But I have always been emphatic in my need to be seen and heard separately to, not in relation to, my sibling.

It is imperative I offer my own second child the same courtesy - the same right.

I respect my older daughter's complex personality and I do recognise that her need for attention and affirmation is often greater than her younger sibling's. But our lives cannot simply be The Cherry Show. There is enough space to go around, Violet does not need to grow up in her sister's shadow.

What brought it home to me was the realisation that I have since last September had three mornings a week at home with my younger daughter, while Cherry is at pre-school, yet this week was the first time I have taken Violet to the playground across the road.

Sometimes we see friends, she will usually nap, then she is so happy to potter about that I can easily - as I have - spend these mornings catching up with housework, cooking, doing the odd bit of work and generally not paying her a great deal of attention.

Then before I know it our time is up and it's time to go and get Cherry. I have been with Violet the entire time yet she's had no one-on-one attention other than the time she spends breastfeeding.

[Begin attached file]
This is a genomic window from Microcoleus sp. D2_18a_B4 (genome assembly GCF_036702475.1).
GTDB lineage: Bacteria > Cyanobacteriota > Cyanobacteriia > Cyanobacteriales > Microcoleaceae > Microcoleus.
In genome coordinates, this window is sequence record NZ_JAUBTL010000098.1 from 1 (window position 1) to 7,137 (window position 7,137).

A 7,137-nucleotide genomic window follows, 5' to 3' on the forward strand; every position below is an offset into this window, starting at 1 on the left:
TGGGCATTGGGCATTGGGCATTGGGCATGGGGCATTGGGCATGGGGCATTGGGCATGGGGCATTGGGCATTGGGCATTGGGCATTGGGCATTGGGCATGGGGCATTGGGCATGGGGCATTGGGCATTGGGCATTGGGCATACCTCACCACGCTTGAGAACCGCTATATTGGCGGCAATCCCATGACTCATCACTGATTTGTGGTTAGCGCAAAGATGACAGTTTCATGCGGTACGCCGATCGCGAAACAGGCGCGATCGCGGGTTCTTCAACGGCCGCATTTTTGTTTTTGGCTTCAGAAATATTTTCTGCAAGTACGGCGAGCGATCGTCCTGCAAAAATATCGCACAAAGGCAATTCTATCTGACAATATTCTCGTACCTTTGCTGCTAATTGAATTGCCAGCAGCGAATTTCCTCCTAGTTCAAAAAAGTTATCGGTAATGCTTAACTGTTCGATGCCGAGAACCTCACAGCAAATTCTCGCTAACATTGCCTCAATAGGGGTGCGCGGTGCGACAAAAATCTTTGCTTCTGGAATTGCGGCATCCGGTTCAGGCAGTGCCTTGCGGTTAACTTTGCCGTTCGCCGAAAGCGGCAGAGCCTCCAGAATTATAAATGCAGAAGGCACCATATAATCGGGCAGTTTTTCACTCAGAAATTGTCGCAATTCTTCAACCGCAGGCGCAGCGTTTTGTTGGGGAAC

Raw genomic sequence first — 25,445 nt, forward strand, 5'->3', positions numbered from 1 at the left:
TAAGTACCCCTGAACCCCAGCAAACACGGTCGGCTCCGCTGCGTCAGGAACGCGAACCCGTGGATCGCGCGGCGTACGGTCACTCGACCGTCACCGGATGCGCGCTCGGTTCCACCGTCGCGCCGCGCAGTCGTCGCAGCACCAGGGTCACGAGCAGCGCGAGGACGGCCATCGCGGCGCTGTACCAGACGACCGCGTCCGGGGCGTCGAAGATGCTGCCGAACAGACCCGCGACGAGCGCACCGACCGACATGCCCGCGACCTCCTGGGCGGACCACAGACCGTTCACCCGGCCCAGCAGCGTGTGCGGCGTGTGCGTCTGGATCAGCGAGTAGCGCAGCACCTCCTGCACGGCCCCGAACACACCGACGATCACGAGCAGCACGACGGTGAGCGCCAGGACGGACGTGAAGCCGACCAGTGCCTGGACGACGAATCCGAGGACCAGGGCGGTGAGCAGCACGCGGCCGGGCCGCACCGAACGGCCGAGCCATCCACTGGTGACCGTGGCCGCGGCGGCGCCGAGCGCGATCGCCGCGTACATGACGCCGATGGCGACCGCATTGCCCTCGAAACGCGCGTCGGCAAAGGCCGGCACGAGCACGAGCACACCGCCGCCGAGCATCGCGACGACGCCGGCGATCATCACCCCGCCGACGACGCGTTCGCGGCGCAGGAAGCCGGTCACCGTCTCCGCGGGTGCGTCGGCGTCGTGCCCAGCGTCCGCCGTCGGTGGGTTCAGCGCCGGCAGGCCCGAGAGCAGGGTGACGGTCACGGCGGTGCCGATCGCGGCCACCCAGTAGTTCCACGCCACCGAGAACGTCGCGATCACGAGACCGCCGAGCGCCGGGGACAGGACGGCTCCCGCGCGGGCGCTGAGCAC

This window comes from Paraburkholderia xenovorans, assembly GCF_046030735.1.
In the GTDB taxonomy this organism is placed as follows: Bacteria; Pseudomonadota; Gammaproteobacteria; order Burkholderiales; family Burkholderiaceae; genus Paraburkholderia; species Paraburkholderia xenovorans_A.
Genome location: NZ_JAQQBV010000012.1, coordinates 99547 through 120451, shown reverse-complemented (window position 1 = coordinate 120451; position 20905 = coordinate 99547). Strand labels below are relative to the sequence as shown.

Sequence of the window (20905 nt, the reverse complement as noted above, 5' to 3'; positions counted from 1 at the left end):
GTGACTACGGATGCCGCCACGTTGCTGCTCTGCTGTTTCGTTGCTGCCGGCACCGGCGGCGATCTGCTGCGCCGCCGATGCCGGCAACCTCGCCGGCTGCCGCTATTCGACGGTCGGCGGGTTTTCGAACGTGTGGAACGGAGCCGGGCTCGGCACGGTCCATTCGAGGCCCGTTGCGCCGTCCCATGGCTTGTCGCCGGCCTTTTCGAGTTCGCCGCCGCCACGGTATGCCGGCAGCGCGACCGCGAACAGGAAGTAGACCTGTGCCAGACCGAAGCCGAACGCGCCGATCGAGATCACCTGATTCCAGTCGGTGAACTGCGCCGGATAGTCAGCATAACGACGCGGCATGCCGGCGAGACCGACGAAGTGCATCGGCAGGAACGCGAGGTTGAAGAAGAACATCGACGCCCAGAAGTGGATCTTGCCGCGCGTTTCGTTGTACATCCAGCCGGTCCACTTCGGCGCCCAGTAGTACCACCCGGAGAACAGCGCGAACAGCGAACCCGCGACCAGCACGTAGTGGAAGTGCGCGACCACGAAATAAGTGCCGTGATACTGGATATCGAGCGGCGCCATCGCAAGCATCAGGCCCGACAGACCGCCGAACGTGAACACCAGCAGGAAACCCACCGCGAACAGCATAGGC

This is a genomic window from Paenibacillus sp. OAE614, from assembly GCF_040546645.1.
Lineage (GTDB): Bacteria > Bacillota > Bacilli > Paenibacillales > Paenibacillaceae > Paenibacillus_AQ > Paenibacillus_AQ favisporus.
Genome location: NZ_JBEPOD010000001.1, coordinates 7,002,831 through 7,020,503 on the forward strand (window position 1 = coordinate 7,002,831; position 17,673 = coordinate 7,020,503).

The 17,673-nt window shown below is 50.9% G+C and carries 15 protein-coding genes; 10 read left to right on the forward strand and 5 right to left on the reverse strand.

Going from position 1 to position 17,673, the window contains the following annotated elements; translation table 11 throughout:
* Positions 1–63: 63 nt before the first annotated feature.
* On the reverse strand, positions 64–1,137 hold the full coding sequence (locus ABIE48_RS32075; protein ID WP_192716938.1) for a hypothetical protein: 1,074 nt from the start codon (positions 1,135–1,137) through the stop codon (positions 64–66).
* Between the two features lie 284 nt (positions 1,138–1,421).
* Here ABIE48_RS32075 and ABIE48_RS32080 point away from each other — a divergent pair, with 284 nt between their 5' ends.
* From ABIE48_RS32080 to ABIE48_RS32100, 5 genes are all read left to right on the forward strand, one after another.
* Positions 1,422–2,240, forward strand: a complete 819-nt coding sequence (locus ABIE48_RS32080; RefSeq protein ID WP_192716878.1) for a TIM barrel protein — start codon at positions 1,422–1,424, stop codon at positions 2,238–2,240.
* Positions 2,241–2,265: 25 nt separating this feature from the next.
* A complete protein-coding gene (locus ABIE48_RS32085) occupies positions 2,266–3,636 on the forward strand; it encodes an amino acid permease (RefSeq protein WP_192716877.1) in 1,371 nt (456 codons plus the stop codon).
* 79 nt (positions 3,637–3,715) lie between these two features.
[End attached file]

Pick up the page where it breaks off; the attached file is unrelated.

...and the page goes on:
As school for Cherry and preschool for Violet looms on the very distant horizon, it suddenly occurred to me I have only one more year at home full-time with my baby.

My baby, who will be two in August. My baby, who really should have been called 'Joy' as she is the living embodiment of it. My baby, who charms and wins over everybody she meets. My baby, whose speech, comprehension and physical mastery absolutely astounds me time and again. My baby, the reason I have not once at any point over the last 22 months NOT thought 'I could lie down and sleep RIGHT NOW'.

My baby. My second child. My last child. How glad I am to have this time to get to know her.


  1. Oh my goodness, Cathy, I could swap the names of your girls for the names of my boys and this post is about them. My littlest is so genial that we rarely focus solely on him and instead go at the pace of our eldest, who is often the most difficult of the two. Next year, my 'baby' is at home with me while he brother starts school full-time and while I'm certain we'll miss him, I think it's going to be an exciting year getting to know the little dude properly.

  2. Ah Rachel, our similarities continue! I think there's lots of reasons the second child is often 'easier' (although not always - ask my mother!) and only some of them are to do with the child's inherent nature or personality type. Violet's really not had much choice but to be 'easier' and while it's a role she fulfils brilliantly I feel excited about consciously choosing to offer her more attention and more of a chance to have a say.

    Although actually I have noticed recently she's been asserting herself more in some ways and asking for more attention in the only ways she knows how. Part of me feels a bit guilty how I've slipped in the trap of nearly always making Cherry the focus, but I'm glad I've picked up on it now.